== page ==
It’s no longer enough that the Beautiful People taunt us Mere Mortals with their poreless, flawless skin, their lack of bingo wings, their perfectly proportioned torsos – now they feel they have to teach us stuff as well.
This desire to prove they are more than just underfed clothes hangers began with the beauty competitions where for some bizarre reason uttering inanities about world peace or why the children are our future became part of the judging process. The trend spread with the ease of a $100/ml skin boosting serum and now every model-slash-actor feels duty bound to impart morsels of wisdom to the sad, lumpy, blemish-afflicted masses.
It would be slightly more acceptable if they stuck to honest accounts of the torture they have to inflict on themselves to keep their superhuman beauty (The Day I Accidentally Took Too Many Laxatives Just Before A Long Swimsuit Shoot). But that’s not enough for them. No, now they share all sorts of advice; from parenting to lifestyle to health.
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Today’s message to young women is: All girls are beautiful. But some are more beautiful than others. Oh, and frankly – you over there! – you don’t make the grade at all. What the hell’s going on with those eyebrows? What is this? 2008?
In a world awash with far too many beautiful girls (for the purposes of this article for ‘beautiful’ read ‘fully coiffed, immaculately made-up, grain-fed, and catwalk-ready) today we also have the announcement of the 2011 Girlfriend Rimmel Model Search winner. You can meet the finalists here.
UPDATE: The winner was 13-year-old Irish, Croatian and Pacific Islander and Sydneyite Chloe Glassie. And she has braces!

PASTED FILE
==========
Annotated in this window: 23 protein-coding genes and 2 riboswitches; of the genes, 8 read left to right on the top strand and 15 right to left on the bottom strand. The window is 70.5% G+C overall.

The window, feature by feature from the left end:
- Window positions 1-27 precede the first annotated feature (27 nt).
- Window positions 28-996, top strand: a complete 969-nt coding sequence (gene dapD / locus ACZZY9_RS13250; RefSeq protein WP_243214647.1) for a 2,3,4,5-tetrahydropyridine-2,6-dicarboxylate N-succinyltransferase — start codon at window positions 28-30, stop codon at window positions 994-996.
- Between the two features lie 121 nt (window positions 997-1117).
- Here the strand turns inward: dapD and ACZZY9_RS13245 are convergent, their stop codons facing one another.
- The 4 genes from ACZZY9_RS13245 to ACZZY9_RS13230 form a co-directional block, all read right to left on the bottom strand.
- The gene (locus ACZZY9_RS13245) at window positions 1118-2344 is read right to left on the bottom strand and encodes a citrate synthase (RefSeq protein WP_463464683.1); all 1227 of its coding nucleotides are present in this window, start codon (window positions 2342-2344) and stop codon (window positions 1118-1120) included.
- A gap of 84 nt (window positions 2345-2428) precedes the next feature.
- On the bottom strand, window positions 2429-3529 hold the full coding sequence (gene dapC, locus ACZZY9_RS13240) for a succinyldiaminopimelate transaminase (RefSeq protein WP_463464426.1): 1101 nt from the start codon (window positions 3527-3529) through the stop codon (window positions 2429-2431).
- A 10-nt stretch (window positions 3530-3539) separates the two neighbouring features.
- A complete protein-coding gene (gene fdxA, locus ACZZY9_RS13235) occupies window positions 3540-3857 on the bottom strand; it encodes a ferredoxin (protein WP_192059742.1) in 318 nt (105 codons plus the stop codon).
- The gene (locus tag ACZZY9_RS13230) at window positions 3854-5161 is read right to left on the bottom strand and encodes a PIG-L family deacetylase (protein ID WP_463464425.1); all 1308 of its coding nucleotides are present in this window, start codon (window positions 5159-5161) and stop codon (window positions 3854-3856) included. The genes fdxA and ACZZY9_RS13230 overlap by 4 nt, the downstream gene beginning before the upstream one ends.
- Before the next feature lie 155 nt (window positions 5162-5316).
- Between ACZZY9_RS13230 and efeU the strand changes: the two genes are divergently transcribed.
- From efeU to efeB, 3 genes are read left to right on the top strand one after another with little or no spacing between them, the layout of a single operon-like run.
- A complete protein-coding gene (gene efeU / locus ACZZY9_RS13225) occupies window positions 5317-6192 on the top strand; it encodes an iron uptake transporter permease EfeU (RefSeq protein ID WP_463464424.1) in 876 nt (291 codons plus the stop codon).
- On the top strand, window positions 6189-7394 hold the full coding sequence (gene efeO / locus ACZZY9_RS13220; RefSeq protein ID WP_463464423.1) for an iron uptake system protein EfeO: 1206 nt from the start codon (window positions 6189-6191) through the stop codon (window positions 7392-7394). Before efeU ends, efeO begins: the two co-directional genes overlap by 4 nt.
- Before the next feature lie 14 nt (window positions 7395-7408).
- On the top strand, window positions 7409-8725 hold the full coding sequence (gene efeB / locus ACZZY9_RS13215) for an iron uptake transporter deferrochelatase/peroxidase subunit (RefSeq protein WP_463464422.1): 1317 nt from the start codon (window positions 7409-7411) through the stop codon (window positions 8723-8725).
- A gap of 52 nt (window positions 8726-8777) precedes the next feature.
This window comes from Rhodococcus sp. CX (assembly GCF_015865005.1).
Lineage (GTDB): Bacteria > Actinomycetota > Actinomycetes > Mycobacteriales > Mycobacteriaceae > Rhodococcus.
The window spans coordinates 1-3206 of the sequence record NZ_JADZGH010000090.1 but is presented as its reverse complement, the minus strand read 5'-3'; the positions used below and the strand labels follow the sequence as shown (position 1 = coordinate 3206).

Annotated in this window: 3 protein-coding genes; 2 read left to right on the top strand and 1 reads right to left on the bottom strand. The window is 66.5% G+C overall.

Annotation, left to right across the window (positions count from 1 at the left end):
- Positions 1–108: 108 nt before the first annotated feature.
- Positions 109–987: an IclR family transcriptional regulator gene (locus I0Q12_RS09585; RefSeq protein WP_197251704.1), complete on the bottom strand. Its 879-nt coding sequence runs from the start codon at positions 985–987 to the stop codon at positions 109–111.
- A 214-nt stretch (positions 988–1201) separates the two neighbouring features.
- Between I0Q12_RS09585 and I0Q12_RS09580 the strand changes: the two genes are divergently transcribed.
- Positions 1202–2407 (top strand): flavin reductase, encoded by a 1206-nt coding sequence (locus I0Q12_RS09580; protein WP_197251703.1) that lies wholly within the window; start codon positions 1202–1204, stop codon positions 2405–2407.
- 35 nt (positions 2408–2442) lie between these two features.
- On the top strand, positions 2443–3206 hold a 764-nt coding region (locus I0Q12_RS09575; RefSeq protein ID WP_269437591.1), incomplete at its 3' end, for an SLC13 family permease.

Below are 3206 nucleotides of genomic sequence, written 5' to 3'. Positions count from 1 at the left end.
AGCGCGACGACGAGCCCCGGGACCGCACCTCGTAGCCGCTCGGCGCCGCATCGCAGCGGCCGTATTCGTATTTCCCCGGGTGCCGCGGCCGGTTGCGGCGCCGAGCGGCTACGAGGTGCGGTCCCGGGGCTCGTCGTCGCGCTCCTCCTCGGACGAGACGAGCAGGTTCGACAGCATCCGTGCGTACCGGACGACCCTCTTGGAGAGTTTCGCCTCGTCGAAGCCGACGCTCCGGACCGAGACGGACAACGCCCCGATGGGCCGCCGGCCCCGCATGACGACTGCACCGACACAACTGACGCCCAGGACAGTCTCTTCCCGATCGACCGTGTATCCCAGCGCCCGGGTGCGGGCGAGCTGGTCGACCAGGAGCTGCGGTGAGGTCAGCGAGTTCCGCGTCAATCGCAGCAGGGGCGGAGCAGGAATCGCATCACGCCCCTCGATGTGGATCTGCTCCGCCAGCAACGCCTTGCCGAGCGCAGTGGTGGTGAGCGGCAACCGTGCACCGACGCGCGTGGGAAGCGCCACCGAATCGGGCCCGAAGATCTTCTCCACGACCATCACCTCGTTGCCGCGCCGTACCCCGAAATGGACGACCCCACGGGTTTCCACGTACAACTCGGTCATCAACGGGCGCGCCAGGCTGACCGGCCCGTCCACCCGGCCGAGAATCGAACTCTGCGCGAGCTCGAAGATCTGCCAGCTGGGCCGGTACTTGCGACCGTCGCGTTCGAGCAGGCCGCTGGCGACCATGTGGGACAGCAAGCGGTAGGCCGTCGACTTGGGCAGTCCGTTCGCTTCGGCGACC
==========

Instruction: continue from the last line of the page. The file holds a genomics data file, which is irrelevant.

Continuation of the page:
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Full credit to designer and Australia’s Next Top Model judge, Alex Perry, for declaring he would never call a model “fat”, and that his fashion embraces curvy women.
Perry took a media beating this week, and with what seemed good cause: Appearing to suggest that a size eight teen was too fat to model.
Not only was comparing her to “overstuffed luggage” offensive (even if he was referring more to her pose, in a coffin of all things, than to her body), it was dangerous. Mountains of research attests that “socio-cultural” pressure - ideas picked up from TV, fashion magazines and other media - is a leading cause of the eating disorder epidemic among young Australians.
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Last week’s news of the death of anti-anorexia billboard model, Isabelle Caro, came one day after I gobbled Portia de Rossi’s graphic memoir about her battle with anorexia in almost one sitting.
An Unbearable Lightness intrigued and terrified me. De Rossi’s obsessive calorie counting, exhaustive exercise and waifish results seemed strangely juxtaposed with the delicious gluttony I’d experienced over Christmas - nine weeks after the birth of my third child – weighing my heaviest.
Female body image is a complex beast. It wrestles at some point with most of us - regardless of the skin we’re in.
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